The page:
|Instructor Info:||Christopher Jarvis|
Office Extension x5580
|TA Info:||Amit Ringel|
This fermentation science course was developed with support from the National Science Foundation (NSF) and has been supported by a Course, Curriculum, and Laboratory Improvement Grant (CCLI) from the NSF and The Whiting Foundation. It is designed to familiarize students with the current topics and procedures in brewing science. This upper level course requires previous course and laboratory work in chemistry and microbiology. Organic chemistry and biochemistry are recommended prior to taking this course. We will focus on the study of the fundamental and applied sciences related to the use of microorganisms as production and processing agents.
Specifically we will examine the technological and biochemical aspects of the brewing process, including raw materials, malting, mashing, fermentation and maturation. In addition to lectures and discussion on the readings, the course will dedicate one day a week to laboratory work. Students will work in small groups on a focused research project.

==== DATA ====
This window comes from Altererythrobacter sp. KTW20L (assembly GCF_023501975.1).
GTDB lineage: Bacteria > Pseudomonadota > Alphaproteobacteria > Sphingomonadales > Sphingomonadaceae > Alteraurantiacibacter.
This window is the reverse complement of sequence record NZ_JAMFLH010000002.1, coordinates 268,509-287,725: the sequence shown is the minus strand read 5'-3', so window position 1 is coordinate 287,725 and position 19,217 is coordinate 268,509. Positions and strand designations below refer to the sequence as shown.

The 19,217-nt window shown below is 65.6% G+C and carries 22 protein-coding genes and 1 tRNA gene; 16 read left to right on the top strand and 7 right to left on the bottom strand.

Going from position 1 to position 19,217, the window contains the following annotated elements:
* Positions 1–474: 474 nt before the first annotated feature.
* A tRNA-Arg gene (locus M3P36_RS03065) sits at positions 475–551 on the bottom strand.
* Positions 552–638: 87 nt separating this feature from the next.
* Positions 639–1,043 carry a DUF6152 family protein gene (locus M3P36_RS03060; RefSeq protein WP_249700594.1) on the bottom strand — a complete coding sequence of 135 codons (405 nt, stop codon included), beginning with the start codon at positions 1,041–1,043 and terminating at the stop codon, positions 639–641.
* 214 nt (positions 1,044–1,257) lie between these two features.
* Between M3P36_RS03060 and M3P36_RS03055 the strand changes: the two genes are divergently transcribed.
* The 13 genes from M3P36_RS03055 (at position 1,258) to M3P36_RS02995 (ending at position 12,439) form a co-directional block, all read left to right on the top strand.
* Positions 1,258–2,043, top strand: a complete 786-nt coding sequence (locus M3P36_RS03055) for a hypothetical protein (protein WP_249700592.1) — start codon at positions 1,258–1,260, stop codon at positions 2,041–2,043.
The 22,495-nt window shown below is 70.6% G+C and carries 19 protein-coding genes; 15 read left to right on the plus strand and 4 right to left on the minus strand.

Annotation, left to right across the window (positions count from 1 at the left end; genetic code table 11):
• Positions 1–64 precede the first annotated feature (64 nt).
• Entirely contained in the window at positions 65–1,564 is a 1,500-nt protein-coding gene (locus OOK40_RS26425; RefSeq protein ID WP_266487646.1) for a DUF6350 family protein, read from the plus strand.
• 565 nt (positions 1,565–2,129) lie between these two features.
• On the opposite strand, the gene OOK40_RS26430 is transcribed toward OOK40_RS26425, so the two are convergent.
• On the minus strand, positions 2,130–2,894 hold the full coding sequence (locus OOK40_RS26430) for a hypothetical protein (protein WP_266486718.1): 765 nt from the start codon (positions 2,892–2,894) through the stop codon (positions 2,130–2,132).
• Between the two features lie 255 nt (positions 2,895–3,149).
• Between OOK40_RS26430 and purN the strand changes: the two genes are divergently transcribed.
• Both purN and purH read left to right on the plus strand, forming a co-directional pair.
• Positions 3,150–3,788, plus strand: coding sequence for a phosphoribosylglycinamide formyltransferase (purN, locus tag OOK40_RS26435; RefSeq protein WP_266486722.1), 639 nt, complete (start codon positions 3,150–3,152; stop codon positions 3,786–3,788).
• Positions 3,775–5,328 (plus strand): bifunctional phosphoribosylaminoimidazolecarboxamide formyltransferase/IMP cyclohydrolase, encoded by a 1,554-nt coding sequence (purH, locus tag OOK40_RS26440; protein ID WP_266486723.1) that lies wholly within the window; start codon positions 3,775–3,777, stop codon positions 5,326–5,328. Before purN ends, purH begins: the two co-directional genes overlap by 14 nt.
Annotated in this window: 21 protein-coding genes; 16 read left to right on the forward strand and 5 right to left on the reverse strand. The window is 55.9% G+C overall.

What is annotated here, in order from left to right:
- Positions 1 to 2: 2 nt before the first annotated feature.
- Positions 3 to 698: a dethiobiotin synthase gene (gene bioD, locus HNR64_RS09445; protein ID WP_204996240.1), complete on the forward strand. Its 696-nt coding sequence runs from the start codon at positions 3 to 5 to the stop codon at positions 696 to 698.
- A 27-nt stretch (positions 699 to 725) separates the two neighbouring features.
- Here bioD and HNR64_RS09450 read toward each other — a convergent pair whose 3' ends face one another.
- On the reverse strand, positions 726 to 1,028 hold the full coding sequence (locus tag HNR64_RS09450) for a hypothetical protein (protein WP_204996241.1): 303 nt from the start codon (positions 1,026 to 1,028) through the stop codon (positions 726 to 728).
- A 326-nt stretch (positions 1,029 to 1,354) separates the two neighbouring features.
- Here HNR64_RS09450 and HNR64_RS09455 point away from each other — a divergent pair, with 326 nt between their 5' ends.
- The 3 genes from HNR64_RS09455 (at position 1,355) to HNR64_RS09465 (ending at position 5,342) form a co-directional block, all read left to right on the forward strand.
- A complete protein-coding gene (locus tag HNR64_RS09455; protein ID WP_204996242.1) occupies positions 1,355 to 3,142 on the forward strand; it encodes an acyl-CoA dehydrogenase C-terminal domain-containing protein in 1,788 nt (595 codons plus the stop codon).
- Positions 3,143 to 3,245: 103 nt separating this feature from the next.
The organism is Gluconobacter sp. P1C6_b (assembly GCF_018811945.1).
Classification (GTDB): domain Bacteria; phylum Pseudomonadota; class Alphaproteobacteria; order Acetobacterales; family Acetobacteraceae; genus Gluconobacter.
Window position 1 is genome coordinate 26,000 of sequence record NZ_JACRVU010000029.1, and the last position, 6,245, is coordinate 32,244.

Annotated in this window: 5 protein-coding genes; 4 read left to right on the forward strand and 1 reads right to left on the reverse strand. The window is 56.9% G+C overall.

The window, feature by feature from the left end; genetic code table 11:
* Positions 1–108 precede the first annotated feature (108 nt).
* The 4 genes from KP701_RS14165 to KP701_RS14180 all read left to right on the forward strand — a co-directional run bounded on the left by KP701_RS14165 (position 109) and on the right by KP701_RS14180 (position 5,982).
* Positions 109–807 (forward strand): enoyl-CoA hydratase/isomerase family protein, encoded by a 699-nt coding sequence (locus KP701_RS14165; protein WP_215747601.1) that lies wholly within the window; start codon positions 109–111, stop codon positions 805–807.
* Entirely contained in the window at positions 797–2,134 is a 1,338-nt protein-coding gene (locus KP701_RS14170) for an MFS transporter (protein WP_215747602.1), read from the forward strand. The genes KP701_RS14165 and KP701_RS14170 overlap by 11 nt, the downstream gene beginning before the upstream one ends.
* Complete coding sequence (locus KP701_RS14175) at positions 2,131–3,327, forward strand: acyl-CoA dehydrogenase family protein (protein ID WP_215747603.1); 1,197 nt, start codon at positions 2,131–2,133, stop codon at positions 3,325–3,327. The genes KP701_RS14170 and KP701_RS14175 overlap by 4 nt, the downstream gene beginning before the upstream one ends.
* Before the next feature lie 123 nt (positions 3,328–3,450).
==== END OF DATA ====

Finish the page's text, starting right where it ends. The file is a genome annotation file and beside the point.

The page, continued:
This course is designed to provide the theoretical knowledge and practical skills required for more advanced work on the pathway to become a brewing scientist or brewing engineer.
All students must attend each class, design and complete a project, and present thier data to the class. You will also be required (with a partner) to present lectures during the semester and to participate fully in all class-wide activities including brewing and cleaning. A final portfolio and self evaluation is required to receive an evaluation.
Potential projects for Spring 2012
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